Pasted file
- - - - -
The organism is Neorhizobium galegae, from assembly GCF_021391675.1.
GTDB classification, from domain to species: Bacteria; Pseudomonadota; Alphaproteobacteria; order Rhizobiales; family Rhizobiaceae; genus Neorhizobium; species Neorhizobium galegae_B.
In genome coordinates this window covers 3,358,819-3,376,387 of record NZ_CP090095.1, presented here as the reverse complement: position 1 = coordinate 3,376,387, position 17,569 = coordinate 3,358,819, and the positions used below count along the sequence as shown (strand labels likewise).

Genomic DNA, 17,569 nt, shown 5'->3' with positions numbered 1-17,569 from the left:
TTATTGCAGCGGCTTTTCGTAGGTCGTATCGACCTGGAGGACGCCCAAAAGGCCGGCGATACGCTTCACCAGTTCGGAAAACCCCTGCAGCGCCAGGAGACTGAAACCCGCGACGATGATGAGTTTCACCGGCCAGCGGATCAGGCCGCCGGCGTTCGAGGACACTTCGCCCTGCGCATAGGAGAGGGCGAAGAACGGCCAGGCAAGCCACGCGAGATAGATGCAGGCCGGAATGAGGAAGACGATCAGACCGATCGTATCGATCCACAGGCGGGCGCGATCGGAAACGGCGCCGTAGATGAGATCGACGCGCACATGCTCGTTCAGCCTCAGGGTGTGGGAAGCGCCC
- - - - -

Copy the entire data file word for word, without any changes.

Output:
The organism is Neorhizobium galegae, from assembly GCF_021391675.1.
GTDB classification, from domain to species: Bacteria; Pseudomonadota; Alphaproteobacteria; order Rhizobiales; family Rhizobiaceae; genus Neorhizobium; species Neorhizobium galegae_B.
In genome coordinates this window covers 3,358,819-3,376,387 of record NZ_CP090095.1, presented here as the reverse complement: position 1 = coordinate 3,376,387, position 17,569 = coordinate 3,358,819, and the positions used below count along the sequence as shown (strand labels likewise).

Genomic DNA, 17,569 nt, shown 5'->3' with positions numbered 1-17,569 from the left:
TTATTGCAGCGGCTTTTCGTAGGTCGTATCGACCTGGAGGACGCCCAAAAGGCCGGCGATACGCTTCACCAGTTCGGAAAACCCCTGCAGCGCCAGGAGACTGAAACCCGCGACGATGATGAGTTTCACCGGCCAGCGGATCAGGCCGCCGGCGTTCGAGGACACTTCGCCCTGCGCATAGGAGAGGGCGAAGAACGGCCAGGCAAGCCACGCGAGATAGATGCAGGCCGGAATGAGGAAGACGATCAGACCGATCGTATCGATCCACAGGCGGGCGCGATCGGAAACGGCGCCGTAGATGAGATCGACGCGCACATGCTCGTTCAGCCTCAGGGTGTGGGAAGCGCCC